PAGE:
Meg Wiviott

Meg Wiviott is the author of two award-winning books. Benno and the Night of Broken Glass is a picture book which tells the story of Kristallnacht through the eyes of a cat. Benno was selected as one of School Library Journal’s Best Books 2010 and made CCBC’s 2011 Best Choice List Picture Books. It was the winner of Moonbeam Children’s Book Awards’ Gold Medal for Multi-cultural Picture Book as well as the winner of Gelett Burgess Children’s Book Award for Multicultural Picture Book by the Gelett Burgess Center for Creative Expression.

Paper Hearts is a young adult novel-in-verse based on true events, which tells the story of a group of young women who were prisoners in Auschwitz. Paper Hearts was selected to receive a 2016 Christopher Award in the Books for Young People category, made Bank Street College’s 2016 Best Children’s Books of the Year, was a YALSA’S 2016 BFYA pick, and made the 2016 Amelia Bloomer List. Paper Hearts was also a 2015 Cybils Poetry Finalist and received a 2015 Nerdy Poetry and Novel in Verse Winner.

Meg Wiviott grew up in New Jersey. She was a History major at the University of Wisconsin-Madison, and earned a master’s degree in Education from Northwestern University. Meg earned an MFA in Writing for Children and Young Adults from the Vermont College of Fine Arts. She and her husband live in New Jersey with a ridiculously friendly cat. They have two grown children.

Assembly Presentations

One Writer’s Journey (All grade levels)

This is Meg Wiviott’s personal story of how she became a writer, herown struggle with learning to read, books she fell in love with and made her decide she wanted to be a writer. Meg will discuss where her ideas come from and her writing process.

What Was Kristallnacht? BENNO AND THE NIGHT OF BROKEN GLASS (Grades 4th-12th)

In this general and gentle explanation of Kristlallnacht (The Night of Broken Glass), Meg Wiviott shares all she learned through her research and creation of her picture book.

The Truth Behind PAPER HEARTS (Grades 6th-12th)

As in Meg Wiviott’s presentation on Kristallnacht, Meg shares what she learned while researching PAPER HEARTS, which includes more detailed and specific information about Auschwitz and the Death Marches.

How a Non-Poet Wrote a Novel-in-Verse (Grades 6th-12th)

Meg Wiviott has never considered herself a poet, yet she wrote a novel-in-verse. How did she do it? This presentation explains Meg’s journey in writing PAPER HEARTS. From where she got the idea, through the various iterations of the story, to becoming a novel-in-verse and why she decided it needed to be told in verse. Meg will discuss her own struggles with writing in verse and explain how she learned to write in verse and discuss her inspiration for some of the poems.

Conducting Research for Writing Non-Fiction and Fiction (Grades 6th-12th) 

World-building for a nonfiction or historical novel is just as important as it for fantasy and sci-fi. If a reader is to be transported to a different time and place—whether it be District 12 in Panem in some future of North America or a 20th century Nazi Death Camp—the setting must be believable in order for the reader to fall into the fictive dream.  Research is the cornerstone to creating that fictive dream. This workshop will discuss the use of primary and secondary sources and various research methods to create honest and interesting historical settings.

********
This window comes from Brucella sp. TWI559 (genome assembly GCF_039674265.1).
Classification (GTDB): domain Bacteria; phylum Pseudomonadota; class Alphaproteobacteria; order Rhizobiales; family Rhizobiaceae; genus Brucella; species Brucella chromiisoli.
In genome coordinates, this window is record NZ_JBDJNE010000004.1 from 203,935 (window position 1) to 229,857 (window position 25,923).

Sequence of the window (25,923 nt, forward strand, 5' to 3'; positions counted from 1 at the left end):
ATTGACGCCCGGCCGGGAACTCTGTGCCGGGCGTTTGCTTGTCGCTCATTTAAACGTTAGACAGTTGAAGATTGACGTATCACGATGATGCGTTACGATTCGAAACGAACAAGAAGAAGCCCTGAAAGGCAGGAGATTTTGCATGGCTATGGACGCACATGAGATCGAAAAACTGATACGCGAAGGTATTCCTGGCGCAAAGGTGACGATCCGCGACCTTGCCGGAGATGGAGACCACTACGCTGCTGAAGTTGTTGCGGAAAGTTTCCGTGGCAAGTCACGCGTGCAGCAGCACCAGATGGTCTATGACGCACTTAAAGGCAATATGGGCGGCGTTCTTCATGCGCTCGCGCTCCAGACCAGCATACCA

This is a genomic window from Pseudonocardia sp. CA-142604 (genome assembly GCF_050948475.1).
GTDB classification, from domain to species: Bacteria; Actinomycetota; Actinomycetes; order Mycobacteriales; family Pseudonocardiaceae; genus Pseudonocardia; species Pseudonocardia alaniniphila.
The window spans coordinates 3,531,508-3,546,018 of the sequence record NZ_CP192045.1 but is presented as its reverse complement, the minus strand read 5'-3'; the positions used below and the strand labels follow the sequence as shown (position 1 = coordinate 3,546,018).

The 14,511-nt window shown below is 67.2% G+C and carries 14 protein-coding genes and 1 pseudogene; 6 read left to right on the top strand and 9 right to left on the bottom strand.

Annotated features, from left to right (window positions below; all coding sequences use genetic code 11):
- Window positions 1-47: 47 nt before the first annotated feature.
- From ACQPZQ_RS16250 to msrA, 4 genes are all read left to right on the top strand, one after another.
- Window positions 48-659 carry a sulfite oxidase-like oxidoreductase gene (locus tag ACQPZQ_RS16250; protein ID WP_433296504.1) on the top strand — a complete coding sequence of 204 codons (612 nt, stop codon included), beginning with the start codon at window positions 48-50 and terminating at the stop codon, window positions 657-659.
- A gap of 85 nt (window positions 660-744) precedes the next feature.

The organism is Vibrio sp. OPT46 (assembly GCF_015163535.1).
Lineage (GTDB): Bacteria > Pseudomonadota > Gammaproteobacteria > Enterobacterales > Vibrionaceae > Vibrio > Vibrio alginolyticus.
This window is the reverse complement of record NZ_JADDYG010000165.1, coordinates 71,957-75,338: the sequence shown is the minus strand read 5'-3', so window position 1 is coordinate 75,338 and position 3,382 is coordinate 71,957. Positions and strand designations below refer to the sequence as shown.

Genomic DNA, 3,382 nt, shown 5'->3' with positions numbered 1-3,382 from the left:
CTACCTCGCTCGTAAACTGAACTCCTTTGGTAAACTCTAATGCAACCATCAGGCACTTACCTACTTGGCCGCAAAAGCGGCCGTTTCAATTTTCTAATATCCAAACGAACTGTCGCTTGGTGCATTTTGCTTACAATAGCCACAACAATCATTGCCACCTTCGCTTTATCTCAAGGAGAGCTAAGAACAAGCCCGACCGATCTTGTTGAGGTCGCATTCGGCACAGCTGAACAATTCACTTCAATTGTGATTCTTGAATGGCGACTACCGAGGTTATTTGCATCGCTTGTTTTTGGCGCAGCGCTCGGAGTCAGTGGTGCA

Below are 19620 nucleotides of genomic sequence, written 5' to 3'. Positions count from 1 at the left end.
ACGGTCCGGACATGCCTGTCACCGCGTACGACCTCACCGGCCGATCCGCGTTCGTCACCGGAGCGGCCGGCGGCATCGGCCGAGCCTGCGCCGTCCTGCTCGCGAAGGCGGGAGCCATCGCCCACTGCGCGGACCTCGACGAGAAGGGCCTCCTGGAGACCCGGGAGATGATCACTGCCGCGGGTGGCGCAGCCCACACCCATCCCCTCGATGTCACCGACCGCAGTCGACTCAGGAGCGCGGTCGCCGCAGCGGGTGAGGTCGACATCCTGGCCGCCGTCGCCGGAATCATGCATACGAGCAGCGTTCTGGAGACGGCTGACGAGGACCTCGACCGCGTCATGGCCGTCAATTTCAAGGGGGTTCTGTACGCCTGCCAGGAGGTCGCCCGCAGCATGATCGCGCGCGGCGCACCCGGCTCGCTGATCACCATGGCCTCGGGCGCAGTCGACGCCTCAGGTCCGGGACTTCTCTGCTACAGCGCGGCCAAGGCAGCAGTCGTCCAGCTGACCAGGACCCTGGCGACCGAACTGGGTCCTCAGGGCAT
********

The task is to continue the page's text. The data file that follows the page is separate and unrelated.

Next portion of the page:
Writing Workshops

Creating Good Bad Guys: Antagonists Who Go Beyond the Stereotype (Grades 8th-adult)

Writers pay meticulous attention to creating their protagonists, but sometimes, less attention to their antagonists. In this workshop, Meg Wiviott talks about the what, the how, and the why of creating good antagonists. What does it take to make a good—“good” meaning memorable—bad guy? How does she do it? And why should you bother?

Who’s Telling This Story? A Close Examination of Point of View (Grades 8th-adult)

Even seasoned writers sometimes struggle with point of view and psychic distance. This workshop is for beginning writers to advanced, giving an in-depth look at omniscient, third-person, second, and first-person narratives, and the advantages and pitfalls of each.

Metaphors, Endowed Objects, Objective Correlatives: Using Symbols to Show Not Tell (Grades 8th-adult)

Every writer knows the adage, “Show don’t tell.” This workshop will discuss the use of symbols, specifically extended metaphors, endowed objects, and objective correlatives to create emotion, not only in the character, but also in the reader. Each device will be defined and an example of how writers used them successfully. You will discuss Laurie Hals Anderson’s Speak, Marcus Zusak’s Getting the Girl, Kathi Appelt’s Keeper, Kevin Henkes’s Olive’s Ocean, and Jandy Nelson’s I’ll Give You the Sky. At the end there will be time for a writing exercise.

Meg Wiviott brought her books to life for my students. She was outstanding when explaining to students her experience writing books. Her emphasis on research and perseverance served as an inspiration to both students and faculty in the audience.

Ron Posner, Head of Middle School, Dwight School


Availability and Honorariums

  • $1000 Full day in-state New Jersey
  • $1200 Full day out-of-state (plus travel)
  • $500 Half day in-state New Jersey
  • $600 Half day out-of-state (plus travel)